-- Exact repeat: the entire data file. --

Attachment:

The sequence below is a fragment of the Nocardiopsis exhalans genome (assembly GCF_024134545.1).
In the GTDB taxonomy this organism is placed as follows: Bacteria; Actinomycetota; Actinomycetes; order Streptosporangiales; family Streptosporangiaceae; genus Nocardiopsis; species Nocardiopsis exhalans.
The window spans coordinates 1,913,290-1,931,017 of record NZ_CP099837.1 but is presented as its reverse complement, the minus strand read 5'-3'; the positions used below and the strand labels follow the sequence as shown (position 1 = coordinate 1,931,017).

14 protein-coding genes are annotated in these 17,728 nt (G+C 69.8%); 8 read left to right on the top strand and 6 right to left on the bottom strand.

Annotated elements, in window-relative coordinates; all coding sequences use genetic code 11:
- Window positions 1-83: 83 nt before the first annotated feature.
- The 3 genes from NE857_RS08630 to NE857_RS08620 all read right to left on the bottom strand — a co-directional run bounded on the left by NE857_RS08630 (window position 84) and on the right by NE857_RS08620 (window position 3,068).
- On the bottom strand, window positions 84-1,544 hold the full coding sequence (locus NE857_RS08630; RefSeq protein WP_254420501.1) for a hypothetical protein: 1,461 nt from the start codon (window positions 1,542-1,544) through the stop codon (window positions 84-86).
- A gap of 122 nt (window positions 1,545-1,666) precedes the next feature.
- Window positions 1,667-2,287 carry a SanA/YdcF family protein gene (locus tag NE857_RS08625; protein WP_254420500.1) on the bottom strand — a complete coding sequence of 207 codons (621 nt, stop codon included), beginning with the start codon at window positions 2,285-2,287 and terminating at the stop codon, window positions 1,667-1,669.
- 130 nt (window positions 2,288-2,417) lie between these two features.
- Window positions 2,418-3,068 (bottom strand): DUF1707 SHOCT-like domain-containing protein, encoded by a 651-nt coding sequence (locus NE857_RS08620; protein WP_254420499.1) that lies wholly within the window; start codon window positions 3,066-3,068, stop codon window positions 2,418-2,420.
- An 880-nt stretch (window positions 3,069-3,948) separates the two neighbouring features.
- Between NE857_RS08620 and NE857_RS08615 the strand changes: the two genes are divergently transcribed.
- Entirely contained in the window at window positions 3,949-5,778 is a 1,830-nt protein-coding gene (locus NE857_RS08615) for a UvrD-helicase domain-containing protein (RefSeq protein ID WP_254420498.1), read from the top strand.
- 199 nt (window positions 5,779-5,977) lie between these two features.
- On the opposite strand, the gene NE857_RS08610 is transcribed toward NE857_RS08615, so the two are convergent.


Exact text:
The sequence below is a fragment of the Nocardiopsis exhalans genome (assembly GCF_024134545.1).
In the GTDB taxonomy this organism is placed as follows: Bacteria; Actinomycetota; Actinomycetes; order Streptosporangiales; family Streptosporangiaceae; genus Nocardiopsis; species Nocardiopsis exhalans.
The window spans coordinates 1,913,290-1,931,017 of record NZ_CP099837.1 but is presented as its reverse complement, the minus strand read 5'-3'; the positions used below and the strand labels follow the sequence as shown (position 1 = coordinate 1,931,017).

14 protein-coding genes are annotated in these 17,728 nt (G+C 69.8%); 8 read left to right on the top strand and 6 right to left on the bottom strand.

Annotated elements, in window-relative coordinates; all coding sequences use genetic code 11:
- Window positions 1-83: 83 nt before the first annotated feature.
- The 3 genes from NE857_RS08630 to NE857_RS08620 all read right to left on the bottom strand — a co-directional run bounded on the left by NE857_RS08630 (window position 84) and on the right by NE857_RS08620 (window position 3,068).
- On the bottom strand, window positions 84-1,544 hold the full coding sequence (locus NE857_RS08630; RefSeq protein WP_254420501.1) for a hypothetical protein: 1,461 nt from the start codon (window positions 1,542-1,544) through the stop codon (window positions 84-86).
- A gap of 122 nt (window positions 1,545-1,666) precedes the next feature.
- Window positions 1,667-2,287 carry a SanA/YdcF family protein gene (locus tag NE857_RS08625; protein WP_254420500.1) on the bottom strand — a complete coding sequence of 207 codons (621 nt, stop codon included), beginning with the start codon at window positions 2,285-2,287 and terminating at the stop codon, window positions 1,667-1,669.
- 130 nt (window positions 2,288-2,417) lie between these two features.
- Window positions 2,418-3,068 (bottom strand): DUF1707 SHOCT-like domain-containing protein, encoded by a 651-nt coding sequence (locus NE857_RS08620; protein WP_254420499.1) that lies wholly within the window; start codon window positions 3,066-3,068, stop codon window positions 2,418-2,420.
- An 880-nt stretch (window positions 3,069-3,948) separates the two neighbouring features.
- Between NE857_RS08620 and NE857_RS08615 the strand changes: the two genes are divergently transcribed.
- Entirely contained in the window at window positions 3,949-5,778 is a 1,830-nt protein-coding gene (locus NE857_RS08615) for a UvrD-helicase domain-containing protein (RefSeq protein ID WP_254420498.1), read from the top strand.
- 199 nt (window positions 5,779-5,977) lie between these two features.
- On the opposite strand, the gene NE857_RS08610 is transcribed toward NE857_RS08615, so the two are convergent.